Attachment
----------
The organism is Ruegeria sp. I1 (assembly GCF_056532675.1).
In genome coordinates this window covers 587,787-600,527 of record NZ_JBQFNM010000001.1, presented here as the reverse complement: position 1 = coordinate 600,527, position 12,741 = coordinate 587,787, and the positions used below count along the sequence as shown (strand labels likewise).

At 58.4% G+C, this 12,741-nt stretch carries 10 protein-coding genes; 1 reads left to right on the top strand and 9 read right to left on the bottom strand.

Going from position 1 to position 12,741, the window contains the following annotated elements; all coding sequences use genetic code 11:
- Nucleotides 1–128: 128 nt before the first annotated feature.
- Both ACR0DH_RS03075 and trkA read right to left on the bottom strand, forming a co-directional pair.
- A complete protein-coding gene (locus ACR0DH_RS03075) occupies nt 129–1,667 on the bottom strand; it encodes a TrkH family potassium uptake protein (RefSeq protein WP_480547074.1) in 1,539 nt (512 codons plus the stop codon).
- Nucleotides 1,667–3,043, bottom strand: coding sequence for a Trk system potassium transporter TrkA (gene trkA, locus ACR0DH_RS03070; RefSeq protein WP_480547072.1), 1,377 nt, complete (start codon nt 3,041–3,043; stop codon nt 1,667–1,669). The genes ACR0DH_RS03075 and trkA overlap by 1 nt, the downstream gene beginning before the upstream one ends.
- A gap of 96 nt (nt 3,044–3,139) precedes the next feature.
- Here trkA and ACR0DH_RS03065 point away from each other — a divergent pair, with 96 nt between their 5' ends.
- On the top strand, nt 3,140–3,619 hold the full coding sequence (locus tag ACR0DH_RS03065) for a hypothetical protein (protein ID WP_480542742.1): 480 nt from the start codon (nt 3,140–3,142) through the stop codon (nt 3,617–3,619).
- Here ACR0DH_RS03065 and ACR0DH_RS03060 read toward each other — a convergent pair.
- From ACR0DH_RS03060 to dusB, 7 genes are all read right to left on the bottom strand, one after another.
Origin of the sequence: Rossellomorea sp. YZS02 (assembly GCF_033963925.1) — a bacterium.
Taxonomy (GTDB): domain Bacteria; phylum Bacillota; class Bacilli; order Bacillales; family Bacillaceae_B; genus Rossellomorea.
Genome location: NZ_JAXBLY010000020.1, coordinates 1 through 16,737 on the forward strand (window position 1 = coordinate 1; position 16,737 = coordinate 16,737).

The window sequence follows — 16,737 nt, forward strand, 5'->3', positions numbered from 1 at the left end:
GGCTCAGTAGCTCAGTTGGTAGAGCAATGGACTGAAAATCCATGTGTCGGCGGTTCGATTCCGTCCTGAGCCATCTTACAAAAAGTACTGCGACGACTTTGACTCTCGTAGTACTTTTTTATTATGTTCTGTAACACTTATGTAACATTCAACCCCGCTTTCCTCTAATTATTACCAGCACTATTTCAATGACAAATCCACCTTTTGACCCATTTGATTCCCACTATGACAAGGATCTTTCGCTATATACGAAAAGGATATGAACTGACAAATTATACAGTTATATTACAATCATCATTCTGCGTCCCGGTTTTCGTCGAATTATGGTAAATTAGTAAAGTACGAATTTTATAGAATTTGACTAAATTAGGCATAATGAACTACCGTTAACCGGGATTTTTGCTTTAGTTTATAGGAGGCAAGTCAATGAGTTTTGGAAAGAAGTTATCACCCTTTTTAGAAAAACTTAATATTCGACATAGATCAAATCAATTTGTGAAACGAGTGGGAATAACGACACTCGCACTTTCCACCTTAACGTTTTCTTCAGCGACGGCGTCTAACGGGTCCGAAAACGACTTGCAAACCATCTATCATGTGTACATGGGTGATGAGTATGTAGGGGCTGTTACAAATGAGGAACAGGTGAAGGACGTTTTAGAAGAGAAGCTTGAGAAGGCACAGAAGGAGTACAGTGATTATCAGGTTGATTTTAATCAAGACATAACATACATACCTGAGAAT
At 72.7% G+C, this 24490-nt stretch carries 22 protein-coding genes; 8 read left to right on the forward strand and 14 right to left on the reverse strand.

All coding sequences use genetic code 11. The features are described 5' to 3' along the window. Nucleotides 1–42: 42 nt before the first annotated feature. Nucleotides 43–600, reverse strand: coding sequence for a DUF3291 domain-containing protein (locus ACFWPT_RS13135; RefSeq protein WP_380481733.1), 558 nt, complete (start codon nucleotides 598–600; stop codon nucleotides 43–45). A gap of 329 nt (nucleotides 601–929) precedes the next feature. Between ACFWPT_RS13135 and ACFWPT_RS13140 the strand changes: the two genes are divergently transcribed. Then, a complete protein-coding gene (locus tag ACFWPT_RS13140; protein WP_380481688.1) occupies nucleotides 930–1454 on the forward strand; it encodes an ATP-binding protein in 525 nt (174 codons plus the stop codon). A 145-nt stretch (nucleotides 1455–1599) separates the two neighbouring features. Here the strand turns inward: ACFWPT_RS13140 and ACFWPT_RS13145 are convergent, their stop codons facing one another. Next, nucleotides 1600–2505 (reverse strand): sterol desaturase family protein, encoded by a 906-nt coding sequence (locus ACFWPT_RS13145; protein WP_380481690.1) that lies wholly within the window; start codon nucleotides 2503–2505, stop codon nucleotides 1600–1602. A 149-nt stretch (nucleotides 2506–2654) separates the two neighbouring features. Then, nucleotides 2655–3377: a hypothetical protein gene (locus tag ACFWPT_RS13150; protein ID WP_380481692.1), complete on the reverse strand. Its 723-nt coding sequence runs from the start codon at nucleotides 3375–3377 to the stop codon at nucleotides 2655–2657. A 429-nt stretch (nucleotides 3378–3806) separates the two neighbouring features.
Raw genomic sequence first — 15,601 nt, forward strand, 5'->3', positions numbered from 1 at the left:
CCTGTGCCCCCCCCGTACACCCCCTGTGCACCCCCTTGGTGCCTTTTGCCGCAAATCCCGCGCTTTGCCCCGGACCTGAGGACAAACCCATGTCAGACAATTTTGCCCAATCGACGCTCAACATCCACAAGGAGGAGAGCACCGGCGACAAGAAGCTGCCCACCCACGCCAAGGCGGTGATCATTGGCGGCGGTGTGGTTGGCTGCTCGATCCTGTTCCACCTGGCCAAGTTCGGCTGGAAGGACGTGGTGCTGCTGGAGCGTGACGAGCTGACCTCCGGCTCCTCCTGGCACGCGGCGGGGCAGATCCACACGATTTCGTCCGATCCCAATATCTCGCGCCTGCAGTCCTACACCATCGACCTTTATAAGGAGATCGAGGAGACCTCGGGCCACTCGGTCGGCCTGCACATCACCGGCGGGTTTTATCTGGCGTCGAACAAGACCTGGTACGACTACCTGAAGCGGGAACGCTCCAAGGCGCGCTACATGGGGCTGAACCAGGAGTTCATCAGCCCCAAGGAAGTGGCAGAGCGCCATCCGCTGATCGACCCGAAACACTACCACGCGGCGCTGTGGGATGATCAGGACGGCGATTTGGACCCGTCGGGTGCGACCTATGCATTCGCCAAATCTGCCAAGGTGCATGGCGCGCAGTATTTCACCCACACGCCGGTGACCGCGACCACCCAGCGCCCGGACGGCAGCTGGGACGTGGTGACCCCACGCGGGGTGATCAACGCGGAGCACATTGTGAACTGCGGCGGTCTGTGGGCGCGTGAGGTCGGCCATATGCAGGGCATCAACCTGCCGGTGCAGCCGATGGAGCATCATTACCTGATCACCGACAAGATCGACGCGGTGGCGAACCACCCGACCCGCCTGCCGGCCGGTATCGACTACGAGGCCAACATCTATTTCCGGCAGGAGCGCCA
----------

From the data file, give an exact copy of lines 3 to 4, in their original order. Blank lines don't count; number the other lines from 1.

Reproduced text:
At 58.4% G+C, this 12,741-nt stretch carries 10 protein-coding genes; 1 reads left to right on the top strand and 9 read right to left on the bottom strand.

Going from position 1 to position 12,741, the window contains the following annotated elements; all coding sequences use genetic code 11: